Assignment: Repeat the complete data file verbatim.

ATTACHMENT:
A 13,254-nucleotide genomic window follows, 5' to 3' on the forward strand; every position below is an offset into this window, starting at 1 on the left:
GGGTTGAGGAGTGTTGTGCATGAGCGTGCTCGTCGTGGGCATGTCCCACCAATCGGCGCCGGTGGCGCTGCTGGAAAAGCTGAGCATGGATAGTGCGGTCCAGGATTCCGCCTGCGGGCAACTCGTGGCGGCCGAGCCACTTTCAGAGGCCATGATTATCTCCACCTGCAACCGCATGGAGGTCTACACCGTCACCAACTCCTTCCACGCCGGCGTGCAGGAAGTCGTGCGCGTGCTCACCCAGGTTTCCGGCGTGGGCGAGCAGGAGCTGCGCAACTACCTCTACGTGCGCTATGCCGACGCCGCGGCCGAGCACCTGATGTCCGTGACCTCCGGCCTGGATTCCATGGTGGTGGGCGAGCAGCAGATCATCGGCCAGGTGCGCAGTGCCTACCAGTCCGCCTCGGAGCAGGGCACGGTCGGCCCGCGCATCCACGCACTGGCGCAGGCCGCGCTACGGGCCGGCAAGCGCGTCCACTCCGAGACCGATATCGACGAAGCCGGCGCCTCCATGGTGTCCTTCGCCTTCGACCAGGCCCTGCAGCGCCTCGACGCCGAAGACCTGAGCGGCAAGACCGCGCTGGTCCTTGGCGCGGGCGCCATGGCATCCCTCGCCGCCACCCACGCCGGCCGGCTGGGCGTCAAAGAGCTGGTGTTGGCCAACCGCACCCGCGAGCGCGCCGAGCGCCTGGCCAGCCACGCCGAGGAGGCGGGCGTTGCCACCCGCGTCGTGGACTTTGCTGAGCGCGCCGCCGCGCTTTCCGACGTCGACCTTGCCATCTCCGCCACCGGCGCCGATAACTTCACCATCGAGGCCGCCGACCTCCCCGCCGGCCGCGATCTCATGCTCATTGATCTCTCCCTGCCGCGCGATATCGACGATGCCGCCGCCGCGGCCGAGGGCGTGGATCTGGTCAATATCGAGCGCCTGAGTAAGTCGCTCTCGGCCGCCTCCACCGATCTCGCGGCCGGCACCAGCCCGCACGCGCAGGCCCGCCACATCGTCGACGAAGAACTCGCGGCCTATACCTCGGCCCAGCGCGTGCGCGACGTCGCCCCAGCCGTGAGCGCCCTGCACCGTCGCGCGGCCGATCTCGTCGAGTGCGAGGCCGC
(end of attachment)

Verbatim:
A 13,254-nucleotide genomic window follows, 5' to 3' on the forward strand; every position below is an offset into this window, starting at 1 on the left:
GGGTTGAGGAGTGTTGTGCATGAGCGTGCTCGTCGTGGGCATGTCCCACCAATCGGCGCCGGTGGCGCTGCTGGAAAAGCTGAGCATGGATAGTGCGGTCCAGGATTCCGCCTGCGGGCAACTCGTGGCGGCCGAGCCACTTTCAGAGGCCATGATTATCTCCACCTGCAACCGCATGGAGGTCTACACCGTCACCAACTCCTTCCACGCCGGCGTGCAGGAAGTCGTGCGCGTGCTCACCCAGGTTTCCGGCGTGGGCGAGCAGGAGCTGCGCAACTACCTCTACGTGCGCTATGCCGACGCCGCGGCCGAGCACCTGATGTCCGTGACCTCCGGCCTGGATTCCATGGTGGTGGGCGAGCAGCAGATCATCGGCCAGGTGCGCAGTGCCTACCAGTCCGCCTCGGAGCAGGGCACGGTCGGCCCGCGCATCCACGCACTGGCGCAGGCCGCGCTACGGGCCGGCAAGCGCGTCCACTCCGAGACCGATATCGACGAAGCCGGCGCCTCCATGGTGTCCTTCGCCTTCGACCAGGCCCTGCAGCGCCTCGACGCCGAAGACCTGAGCGGCAAGACCGCGCTGGTCCTTGGCGCGGGCGCCATGGCATCCCTCGCCGCCACCCACGCCGGCCGGCTGGGCGTCAAAGAGCTGGTGTTGGCCAACCGCACCCGCGAGCGCGCCGAGCGCCTGGCCAGCCACGCCGAGGAGGCGGGCGTTGCCACCCGCGTCGTGGACTTTGCTGAGCGCGCCGCCGCGCTTTCCGACGTCGACCTTGCCATCTCCGCCACCGGCGCCGATAACTTCACCATCGAGGCCGCCGACCTCCCCGCCGGCCGCGATCTCATGCTCATTGATCTCTCCCTGCCGCGCGATATCGACGATGCCGCCGCCGCGGCCGAGGGCGTGGATCTGGTCAATATCGAGCGCCTGAGTAAGTCGCTCTCGGCCGCCTCCACCGATCTCGCGGCCGGCACCAGCCCGCACGCGCAGGCCCGCCACATCGTCGACGAAGAACTCGCGGCCTATACCTCGGCCCAGCGCGTGCGCGACGTCGCCCCAGCCGTGAGCGCCCTGCACCGTCGCGCGGCCGATCTCGTCGAGTGCGAGGCCGC